Once geared pretty much entirely to the French, Compagnie du Ponant is working hard to court English-speaking passengers, ensuring that every cruise on every ship is bi-lingual, from menus to tours to safety drills. The Marseilles-based luxury line has also launched three nearly identical 264-passenger ships in the past few years, with another slated for debut next year.
Before we embarked on a 12-night cruise from Singapore to Bali, I wondered: Does the industry really need yet another high-priced luxury cruise line? What’s so special about this one? Why would travelers who are not conversant in French choose Compagnie du Ponant over highly rated lines whose passengers are primarily English speakers?
On our cruise, which called solely at ports in Indonesia, I got some answers. Here’s why Compagnie du Ponant is a line to watch:
1. Sense of adventure. The soft adventure component on Le Soleal was fantastic – we hiked, swam, dodged man-eating Komodo dragons, climbed all seven levels of Buddhist monument Borobudur, attended a Hindu ceremony, and met locals at schools, museums and villages. Many ports, like our stop at Surabaya, were unused to cruise ships, as our attempt there to bypass ship tours for an independent adventure didn’t quite turn out as hoped (we wound up at an Indonesia shopping mall, had lunch at a Pizza Hut, and got scarily lost trying to return to our ship as locals weren’t familiar with the cruise ships).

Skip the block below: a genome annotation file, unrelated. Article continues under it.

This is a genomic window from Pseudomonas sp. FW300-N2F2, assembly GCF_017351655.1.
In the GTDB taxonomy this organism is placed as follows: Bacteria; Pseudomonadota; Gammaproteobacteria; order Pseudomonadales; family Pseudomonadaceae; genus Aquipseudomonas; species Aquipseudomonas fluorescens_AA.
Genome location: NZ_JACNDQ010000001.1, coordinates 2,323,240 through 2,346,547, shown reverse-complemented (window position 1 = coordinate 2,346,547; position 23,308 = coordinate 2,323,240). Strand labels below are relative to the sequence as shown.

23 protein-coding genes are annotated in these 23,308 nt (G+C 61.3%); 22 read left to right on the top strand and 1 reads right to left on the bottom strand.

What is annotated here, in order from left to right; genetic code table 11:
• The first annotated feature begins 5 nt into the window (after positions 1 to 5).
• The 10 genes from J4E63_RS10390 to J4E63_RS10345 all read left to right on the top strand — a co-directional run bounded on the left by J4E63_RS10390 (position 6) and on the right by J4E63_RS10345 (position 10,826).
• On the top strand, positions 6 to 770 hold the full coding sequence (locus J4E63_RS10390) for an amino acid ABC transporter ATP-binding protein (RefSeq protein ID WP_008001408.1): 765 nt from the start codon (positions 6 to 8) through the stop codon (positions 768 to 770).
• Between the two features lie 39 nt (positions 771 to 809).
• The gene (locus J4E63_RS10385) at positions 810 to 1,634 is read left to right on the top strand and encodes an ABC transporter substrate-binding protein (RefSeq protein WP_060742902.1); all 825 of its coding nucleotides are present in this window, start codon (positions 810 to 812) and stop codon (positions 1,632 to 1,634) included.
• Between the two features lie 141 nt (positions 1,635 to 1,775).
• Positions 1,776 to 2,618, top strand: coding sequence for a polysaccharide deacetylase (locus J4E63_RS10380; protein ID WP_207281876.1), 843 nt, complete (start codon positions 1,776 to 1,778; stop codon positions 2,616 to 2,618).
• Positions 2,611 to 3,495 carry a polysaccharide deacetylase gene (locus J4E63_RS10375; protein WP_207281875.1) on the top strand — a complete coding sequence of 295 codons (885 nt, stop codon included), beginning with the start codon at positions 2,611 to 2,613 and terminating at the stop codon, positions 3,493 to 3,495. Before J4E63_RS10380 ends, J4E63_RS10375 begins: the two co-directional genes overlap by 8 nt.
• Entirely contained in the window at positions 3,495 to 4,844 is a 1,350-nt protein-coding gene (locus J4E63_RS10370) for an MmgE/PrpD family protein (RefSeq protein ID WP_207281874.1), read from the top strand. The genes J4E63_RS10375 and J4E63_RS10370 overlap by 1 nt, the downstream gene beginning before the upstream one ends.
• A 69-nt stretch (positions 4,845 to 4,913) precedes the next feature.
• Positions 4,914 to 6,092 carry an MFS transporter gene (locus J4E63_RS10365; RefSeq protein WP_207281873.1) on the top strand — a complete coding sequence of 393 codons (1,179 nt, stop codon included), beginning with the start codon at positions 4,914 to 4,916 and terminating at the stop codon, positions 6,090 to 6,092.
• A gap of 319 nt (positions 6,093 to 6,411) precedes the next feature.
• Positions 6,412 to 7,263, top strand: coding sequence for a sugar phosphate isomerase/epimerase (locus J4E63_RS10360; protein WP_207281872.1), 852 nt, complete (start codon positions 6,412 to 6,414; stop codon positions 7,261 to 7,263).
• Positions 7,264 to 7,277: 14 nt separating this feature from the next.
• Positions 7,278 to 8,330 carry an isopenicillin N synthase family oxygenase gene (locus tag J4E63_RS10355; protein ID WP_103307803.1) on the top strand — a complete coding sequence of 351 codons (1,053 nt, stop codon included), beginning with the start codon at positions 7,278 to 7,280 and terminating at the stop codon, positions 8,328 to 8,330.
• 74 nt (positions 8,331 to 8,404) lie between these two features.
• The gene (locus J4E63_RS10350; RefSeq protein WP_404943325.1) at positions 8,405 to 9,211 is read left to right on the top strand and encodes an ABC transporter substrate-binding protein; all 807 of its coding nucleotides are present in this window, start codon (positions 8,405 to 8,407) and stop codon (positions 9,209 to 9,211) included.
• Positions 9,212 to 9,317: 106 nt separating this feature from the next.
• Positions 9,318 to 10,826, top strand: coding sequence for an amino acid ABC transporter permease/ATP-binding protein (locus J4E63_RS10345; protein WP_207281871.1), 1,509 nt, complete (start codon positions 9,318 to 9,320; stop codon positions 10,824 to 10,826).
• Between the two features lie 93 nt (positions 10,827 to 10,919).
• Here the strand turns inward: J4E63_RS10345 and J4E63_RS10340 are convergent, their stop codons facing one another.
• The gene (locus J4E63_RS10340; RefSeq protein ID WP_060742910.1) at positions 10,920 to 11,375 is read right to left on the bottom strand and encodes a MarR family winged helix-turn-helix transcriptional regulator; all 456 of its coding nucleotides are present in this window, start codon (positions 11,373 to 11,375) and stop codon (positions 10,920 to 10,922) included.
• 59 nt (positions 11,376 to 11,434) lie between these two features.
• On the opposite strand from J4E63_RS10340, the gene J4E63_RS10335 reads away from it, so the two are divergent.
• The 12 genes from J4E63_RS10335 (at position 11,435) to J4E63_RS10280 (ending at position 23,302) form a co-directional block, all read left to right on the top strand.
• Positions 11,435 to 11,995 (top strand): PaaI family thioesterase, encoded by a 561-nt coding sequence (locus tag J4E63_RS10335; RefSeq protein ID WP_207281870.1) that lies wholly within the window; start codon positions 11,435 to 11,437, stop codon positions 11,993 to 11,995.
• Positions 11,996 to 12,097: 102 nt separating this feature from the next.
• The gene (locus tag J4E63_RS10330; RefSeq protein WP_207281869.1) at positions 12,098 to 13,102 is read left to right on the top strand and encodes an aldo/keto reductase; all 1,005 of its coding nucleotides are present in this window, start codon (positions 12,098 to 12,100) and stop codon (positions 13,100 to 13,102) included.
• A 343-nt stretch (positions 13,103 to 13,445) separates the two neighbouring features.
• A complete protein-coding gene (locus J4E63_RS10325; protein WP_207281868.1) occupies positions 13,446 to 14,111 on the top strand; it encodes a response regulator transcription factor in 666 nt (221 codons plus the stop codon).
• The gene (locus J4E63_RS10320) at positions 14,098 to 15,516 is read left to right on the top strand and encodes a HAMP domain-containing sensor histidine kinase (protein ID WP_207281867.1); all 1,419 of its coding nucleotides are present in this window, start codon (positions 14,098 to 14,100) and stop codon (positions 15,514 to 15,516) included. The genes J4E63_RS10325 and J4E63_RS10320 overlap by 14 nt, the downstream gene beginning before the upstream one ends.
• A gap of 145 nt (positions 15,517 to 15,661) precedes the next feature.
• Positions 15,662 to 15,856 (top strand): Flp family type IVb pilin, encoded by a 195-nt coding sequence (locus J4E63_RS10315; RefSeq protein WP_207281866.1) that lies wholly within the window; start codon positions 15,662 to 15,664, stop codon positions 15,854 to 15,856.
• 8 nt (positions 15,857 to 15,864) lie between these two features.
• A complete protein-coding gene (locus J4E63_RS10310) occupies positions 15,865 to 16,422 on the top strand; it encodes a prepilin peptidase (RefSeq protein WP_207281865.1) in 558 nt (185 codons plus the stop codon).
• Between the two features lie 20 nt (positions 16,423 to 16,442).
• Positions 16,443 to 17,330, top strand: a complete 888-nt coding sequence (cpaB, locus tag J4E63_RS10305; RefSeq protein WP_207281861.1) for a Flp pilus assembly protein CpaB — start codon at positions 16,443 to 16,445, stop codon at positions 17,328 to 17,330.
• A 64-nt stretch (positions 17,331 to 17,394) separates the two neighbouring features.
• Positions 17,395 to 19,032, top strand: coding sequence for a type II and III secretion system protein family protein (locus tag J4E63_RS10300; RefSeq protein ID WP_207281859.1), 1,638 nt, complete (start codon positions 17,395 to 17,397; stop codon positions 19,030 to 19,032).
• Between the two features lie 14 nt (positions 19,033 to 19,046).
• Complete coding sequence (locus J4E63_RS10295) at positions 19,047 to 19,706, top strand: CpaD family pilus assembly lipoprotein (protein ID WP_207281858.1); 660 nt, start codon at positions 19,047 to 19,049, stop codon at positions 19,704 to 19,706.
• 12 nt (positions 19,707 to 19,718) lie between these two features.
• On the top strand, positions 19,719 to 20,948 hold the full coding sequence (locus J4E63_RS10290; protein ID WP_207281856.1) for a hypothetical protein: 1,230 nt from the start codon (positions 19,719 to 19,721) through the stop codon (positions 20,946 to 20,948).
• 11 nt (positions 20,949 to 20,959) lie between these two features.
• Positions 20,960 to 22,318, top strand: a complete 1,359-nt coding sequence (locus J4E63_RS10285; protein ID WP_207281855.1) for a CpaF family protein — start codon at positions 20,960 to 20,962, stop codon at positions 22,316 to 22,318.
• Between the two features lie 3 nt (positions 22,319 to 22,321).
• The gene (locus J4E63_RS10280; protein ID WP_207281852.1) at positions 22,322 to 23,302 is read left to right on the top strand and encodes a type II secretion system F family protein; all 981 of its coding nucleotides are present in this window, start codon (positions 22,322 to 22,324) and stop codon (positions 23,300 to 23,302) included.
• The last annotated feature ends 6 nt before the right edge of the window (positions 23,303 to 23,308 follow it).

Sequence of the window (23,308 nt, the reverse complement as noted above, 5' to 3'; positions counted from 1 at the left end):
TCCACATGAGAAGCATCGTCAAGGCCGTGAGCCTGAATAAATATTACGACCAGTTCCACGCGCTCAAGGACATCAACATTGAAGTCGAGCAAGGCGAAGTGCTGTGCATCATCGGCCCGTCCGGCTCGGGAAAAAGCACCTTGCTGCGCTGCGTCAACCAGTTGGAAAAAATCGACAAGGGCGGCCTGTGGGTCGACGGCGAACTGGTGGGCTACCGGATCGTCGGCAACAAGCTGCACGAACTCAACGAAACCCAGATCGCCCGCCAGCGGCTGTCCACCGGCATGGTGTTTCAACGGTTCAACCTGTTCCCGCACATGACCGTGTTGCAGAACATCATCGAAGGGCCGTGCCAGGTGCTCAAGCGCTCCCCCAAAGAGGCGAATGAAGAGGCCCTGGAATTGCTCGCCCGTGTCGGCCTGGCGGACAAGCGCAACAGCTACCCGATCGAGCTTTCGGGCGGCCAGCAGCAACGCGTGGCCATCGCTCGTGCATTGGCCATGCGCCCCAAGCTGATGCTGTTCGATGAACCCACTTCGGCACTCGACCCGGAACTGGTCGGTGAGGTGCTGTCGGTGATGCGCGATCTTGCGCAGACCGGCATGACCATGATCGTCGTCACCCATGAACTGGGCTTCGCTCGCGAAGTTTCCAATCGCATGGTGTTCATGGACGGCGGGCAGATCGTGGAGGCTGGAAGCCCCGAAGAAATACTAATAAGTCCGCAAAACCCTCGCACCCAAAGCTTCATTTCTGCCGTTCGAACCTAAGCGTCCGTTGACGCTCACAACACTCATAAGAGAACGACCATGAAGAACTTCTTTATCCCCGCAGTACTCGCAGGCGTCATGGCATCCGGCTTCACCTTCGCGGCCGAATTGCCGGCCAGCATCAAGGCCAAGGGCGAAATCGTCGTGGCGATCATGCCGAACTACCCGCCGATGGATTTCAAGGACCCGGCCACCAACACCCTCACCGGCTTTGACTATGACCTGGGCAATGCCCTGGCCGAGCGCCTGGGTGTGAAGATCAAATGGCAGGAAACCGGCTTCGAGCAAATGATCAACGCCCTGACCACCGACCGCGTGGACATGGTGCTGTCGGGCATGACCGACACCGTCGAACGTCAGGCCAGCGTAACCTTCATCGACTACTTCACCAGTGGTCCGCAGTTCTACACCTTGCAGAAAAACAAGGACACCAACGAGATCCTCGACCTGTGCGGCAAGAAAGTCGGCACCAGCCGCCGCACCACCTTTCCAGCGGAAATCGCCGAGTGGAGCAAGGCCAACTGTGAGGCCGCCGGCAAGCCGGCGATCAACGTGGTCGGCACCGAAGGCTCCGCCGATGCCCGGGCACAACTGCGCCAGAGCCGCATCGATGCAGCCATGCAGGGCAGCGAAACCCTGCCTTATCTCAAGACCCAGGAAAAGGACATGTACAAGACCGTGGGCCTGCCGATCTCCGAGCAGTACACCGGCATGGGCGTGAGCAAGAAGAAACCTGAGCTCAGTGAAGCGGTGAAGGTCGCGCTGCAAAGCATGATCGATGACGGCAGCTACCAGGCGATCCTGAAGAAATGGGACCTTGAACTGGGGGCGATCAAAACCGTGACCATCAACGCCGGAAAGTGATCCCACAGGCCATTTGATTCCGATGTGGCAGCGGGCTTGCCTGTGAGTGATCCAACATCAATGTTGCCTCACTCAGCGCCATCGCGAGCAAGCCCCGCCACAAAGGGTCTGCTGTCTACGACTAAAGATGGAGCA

2. Small ships. These days, no other luxury cruise line is building 264-passenger ships; most other upmarket newbuilds are carrying at least 500 – or quite a few more.
On the upside, there are no lines, crew members memorize all passengers’ names, and the vessels can easily navigate smaller tributaries. On the downside, there’s not an abundance of choice – just two restaurants, a small menu of shore excursions, and limited evening entertainment. To be honest: I never missed them.
3. Destinations. Most of the passengers I met onboard weren’t serial cruisers. What drew them to Le Soleal was a sense of adventure, and the cruise line’s penchant for destination-rich itineraries (in fact, one 75-year-old British passenger had originally planned to motor around Indonesia on her own until she learned about this itinerary).
Besides Singapore and Bali, just about every other port we visited on our Indonesia cruise was anything but typical tourist fare. In Cirebon, a hotspot for batik artists, we didn’t just watch a demonstration; we got to make our own prints. And in Lombok, a long day’s tour included a horse cart ride through the village of Banyu Mulek, known for its exquisite pottery, and a long, relaxed visit to Lingsar Temple, where Balinese and local Sasaks were in prayer.